First, We Stop The Dying. Then, If Needed, We Worry About Inflation

With radical centrist Howard Schultz tossing his hat into the ring, as predicted, radical centrists are starting up with the ‘how are you going to pay for it?‘ crap. The snarky answer would be, “We’ll pay for it the same way we pay for Republican tax cuts and Freedom Bombs–Congress will appropriate the funds, and the Treasury will ultimately credit the necessary accounts.”

For regular readers and those who follow me on the Twitterz, if you’re wondering why I am mad at Howard Schultz, it’s not because I’m worried about him costing Democrats the election (as a life-long Democrat, I’m certain the party is quite capable of doing that all by its lonesome). It’s that, once again, we will have to beat back the austerity crap–and if there is one ideology to which our political press corps hews, it is the puritanical belief that sins must be paid for (by others. Never by themselves, of course). What infuriates me is that, for the past quarter century or so, balancing budgets has taken priority over providing things we need (never mind providing nice things we want).

We’ve now reached the point where tens of thousands of people die needlessly every year due to inadequate healthcare. Many more suffer and are immiserated. People die because they can’t afford insulin. To use a prominent local politician’s phrase, our healthcare system, despite its overall expense, is inflicting massive American Carnage. This is a full scale emergency.

We need to staunch the bleeding.

We need to stop the dying.

First order of business must be providing healthcare to all. If we stipulate that everything must be paid for up front, it will be nearly impossible to stop the dying. Inflation might rise if we don’t have a payment mechanism, but we have ways to deal with that through both fiscal and monetary means. Yet we know, with near certainty, that if nothing changes, this year, and the next, and the year after that, people will die needlessly.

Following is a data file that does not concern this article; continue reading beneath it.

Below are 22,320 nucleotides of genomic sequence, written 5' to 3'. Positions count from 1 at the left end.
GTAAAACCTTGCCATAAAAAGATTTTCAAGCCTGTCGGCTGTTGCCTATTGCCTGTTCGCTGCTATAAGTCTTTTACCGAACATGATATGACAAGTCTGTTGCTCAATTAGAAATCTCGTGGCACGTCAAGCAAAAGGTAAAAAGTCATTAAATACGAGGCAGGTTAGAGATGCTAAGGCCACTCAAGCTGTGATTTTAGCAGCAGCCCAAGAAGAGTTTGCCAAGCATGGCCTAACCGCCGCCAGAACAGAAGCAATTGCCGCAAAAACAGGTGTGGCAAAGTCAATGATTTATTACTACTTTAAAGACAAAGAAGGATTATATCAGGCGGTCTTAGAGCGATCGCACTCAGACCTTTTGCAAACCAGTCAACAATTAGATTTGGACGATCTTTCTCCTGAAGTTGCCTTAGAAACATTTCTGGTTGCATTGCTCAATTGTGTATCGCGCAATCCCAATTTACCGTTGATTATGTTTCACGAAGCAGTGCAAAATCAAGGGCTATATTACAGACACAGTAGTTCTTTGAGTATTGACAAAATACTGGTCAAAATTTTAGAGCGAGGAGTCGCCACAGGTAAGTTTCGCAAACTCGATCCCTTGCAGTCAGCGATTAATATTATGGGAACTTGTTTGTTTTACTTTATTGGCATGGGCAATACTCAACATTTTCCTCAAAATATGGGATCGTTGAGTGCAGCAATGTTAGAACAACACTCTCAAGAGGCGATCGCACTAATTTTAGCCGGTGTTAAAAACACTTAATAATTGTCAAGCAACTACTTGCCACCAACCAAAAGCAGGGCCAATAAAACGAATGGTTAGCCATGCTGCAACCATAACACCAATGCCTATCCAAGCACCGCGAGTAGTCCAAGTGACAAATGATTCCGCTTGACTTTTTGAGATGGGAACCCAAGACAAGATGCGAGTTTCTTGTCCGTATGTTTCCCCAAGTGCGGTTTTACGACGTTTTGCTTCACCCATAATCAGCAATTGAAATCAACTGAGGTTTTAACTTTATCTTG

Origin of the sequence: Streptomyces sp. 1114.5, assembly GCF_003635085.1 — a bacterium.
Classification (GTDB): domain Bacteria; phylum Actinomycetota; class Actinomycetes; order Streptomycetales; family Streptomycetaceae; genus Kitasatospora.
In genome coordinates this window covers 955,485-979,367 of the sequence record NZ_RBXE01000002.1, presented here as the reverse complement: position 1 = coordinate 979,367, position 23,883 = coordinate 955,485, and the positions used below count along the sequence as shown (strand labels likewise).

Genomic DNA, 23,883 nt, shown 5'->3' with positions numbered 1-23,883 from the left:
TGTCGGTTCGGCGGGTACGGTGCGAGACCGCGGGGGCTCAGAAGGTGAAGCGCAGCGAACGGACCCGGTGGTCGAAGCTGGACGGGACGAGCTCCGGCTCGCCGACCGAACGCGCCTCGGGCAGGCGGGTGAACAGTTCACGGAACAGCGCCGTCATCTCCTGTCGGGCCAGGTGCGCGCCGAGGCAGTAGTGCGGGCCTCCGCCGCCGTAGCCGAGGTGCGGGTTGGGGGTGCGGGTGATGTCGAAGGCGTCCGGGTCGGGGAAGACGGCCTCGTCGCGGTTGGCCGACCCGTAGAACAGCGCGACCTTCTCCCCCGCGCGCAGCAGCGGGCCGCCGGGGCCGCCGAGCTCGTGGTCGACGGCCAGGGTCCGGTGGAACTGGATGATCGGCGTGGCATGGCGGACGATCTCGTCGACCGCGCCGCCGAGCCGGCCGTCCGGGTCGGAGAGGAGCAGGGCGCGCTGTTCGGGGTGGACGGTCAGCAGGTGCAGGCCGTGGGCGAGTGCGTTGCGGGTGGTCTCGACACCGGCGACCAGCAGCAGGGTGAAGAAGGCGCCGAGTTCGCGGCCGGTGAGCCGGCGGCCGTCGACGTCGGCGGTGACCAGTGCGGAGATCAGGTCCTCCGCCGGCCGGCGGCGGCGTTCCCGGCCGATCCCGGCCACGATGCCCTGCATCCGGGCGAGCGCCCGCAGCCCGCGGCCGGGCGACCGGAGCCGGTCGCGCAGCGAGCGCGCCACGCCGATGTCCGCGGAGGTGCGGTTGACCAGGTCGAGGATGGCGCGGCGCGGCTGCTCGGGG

That is the crisis. The potential hit to after-inflation returns on unearned income pales by comparison. If Boomers can ever get past their unresolved issues with their fathers, finally focusing, after so long, on our immediate crisis might not make them the Greatest Generation, but it would be redemptive.

We need to stop the dying.

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4 Responses to First, We Stop The Dying. Then, If Needed, We Worry About Inflation

  1. John Kane says:

    Have you read “Debt: The first 5000 years by David Graeber? He has some very interesting thoughts about debt, paying bills and the American puritanical streak that encourages austerity. Debtors in early parts of the USA apparently could get their ear nailed to a post, presumably while it was still attached to the head.

  2. coloncancercommunity says:

    It’s called having sensible and moral priorities. This shouldn’t be rocket science….

  3. Ed says:

    If I did business in the same manner as government does, and forced strangers to give me money, would you consider me a criminal?

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